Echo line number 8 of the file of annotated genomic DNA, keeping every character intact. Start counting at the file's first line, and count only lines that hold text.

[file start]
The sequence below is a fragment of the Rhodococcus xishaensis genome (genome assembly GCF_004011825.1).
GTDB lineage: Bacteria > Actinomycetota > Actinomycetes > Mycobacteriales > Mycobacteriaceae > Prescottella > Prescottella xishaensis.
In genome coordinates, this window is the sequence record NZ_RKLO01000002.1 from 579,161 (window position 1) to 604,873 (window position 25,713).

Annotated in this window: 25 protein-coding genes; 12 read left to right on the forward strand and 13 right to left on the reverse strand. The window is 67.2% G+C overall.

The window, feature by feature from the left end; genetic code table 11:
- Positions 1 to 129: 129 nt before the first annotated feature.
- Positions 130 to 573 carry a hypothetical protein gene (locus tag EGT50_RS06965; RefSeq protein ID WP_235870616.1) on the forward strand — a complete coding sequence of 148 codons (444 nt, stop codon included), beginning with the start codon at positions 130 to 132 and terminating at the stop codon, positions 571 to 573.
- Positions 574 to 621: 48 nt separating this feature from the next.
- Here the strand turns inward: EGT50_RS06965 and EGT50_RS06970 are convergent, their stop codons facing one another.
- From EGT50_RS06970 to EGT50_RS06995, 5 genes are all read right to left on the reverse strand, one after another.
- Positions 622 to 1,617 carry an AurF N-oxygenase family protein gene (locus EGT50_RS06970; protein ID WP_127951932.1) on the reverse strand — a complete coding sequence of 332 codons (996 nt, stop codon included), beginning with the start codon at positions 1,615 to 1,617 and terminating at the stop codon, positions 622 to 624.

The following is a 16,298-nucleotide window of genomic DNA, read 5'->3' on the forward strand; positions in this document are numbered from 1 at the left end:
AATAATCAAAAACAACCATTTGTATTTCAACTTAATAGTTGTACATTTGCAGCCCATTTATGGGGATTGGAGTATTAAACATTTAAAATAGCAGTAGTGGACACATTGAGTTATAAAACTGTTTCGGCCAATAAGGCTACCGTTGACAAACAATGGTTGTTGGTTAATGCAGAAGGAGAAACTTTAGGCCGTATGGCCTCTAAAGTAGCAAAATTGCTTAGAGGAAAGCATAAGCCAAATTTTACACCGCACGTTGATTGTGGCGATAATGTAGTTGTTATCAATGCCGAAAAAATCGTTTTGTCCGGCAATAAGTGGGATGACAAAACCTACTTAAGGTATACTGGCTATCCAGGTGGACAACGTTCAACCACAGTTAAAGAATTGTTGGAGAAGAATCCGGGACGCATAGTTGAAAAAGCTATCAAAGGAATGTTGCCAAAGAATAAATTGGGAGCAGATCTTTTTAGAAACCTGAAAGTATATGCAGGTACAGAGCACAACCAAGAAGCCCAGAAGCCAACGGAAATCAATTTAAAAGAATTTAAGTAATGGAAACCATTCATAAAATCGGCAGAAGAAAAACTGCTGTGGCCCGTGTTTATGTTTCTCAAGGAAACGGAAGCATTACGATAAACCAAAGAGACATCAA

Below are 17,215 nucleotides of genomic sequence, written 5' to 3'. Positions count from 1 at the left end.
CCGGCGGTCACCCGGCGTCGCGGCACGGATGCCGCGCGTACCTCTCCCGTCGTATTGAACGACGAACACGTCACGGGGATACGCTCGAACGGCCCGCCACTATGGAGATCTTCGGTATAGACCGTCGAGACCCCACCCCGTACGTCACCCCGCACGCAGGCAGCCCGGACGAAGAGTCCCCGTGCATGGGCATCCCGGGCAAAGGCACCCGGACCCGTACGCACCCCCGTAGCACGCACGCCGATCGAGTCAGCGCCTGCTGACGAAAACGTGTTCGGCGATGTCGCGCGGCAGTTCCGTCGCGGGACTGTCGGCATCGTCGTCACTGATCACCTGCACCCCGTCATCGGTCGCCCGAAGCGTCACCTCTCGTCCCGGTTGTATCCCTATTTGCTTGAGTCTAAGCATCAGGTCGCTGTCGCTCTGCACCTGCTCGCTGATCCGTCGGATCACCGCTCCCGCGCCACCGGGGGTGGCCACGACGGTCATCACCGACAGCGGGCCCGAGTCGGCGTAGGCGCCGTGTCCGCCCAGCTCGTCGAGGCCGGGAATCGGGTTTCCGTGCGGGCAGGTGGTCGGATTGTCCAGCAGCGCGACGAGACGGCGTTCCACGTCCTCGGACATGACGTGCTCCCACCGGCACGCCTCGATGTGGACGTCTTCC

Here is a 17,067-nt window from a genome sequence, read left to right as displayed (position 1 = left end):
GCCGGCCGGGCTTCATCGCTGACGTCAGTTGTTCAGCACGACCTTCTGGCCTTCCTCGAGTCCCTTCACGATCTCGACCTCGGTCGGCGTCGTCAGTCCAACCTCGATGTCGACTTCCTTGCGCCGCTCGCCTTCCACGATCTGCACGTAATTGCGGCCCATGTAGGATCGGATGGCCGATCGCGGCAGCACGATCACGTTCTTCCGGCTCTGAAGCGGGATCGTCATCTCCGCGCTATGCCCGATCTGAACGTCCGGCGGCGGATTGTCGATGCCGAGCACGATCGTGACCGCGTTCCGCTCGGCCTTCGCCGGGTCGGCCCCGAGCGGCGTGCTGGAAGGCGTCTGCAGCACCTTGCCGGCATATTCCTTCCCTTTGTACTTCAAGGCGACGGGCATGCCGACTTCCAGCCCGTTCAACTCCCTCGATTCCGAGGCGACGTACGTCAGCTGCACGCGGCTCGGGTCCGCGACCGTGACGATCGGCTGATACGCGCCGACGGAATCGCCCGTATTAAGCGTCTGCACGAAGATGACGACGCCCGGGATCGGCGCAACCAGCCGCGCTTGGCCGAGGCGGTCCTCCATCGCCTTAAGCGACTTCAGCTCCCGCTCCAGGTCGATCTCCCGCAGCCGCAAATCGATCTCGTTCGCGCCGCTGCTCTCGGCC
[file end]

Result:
- Positions 574 to 621: 48 nt separating this feature from the next.